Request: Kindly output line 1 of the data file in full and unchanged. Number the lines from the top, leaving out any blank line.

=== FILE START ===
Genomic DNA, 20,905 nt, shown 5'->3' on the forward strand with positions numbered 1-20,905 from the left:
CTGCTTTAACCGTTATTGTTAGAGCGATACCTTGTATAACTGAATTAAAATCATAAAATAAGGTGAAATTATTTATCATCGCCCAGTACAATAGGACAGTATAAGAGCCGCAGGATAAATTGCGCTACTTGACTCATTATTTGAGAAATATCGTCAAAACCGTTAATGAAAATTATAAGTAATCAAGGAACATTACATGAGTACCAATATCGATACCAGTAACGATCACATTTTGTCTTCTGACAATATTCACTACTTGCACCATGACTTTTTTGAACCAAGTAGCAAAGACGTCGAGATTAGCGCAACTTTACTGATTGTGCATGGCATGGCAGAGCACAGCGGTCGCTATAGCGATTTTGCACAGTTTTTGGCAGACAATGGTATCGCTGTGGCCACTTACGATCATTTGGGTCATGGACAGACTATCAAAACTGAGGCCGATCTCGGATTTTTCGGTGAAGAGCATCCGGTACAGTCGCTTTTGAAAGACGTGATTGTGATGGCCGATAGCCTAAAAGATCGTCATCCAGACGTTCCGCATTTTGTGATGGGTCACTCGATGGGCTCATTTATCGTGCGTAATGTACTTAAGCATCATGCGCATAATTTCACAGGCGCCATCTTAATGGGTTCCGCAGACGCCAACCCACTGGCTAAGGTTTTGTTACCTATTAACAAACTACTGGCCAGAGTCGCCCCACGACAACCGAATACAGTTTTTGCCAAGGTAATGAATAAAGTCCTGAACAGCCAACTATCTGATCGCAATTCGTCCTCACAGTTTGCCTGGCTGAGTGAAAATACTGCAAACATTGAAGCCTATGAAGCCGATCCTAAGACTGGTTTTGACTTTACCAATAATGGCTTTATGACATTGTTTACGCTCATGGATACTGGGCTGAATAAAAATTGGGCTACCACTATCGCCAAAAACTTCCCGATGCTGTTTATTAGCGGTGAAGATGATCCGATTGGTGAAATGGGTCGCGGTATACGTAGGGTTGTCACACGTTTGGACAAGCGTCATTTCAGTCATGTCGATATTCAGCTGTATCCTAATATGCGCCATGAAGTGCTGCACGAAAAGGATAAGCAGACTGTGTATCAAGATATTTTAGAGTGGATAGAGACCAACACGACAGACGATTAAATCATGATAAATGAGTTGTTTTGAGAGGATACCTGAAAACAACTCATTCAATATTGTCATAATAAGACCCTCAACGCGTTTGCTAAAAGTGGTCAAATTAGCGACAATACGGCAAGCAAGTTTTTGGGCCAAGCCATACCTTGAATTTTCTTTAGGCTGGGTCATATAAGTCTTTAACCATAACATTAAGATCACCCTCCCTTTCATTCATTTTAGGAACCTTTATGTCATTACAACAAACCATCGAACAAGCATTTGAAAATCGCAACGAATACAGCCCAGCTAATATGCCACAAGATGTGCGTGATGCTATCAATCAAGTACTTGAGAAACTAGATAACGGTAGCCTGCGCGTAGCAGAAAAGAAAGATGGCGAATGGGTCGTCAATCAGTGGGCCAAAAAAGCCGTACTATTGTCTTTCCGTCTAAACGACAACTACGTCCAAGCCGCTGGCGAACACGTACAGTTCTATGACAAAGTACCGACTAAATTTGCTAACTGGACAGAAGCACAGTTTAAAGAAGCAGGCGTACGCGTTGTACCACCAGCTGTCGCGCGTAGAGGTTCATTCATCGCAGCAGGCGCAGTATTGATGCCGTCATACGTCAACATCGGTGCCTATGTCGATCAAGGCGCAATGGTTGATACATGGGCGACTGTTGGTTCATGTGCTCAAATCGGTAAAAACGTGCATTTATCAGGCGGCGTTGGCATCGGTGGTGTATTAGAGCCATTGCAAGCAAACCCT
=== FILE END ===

Genomic DNA, 20,905 nt, shown 5'->3' on the forward strand with positions numbered 1-20,905 from the left: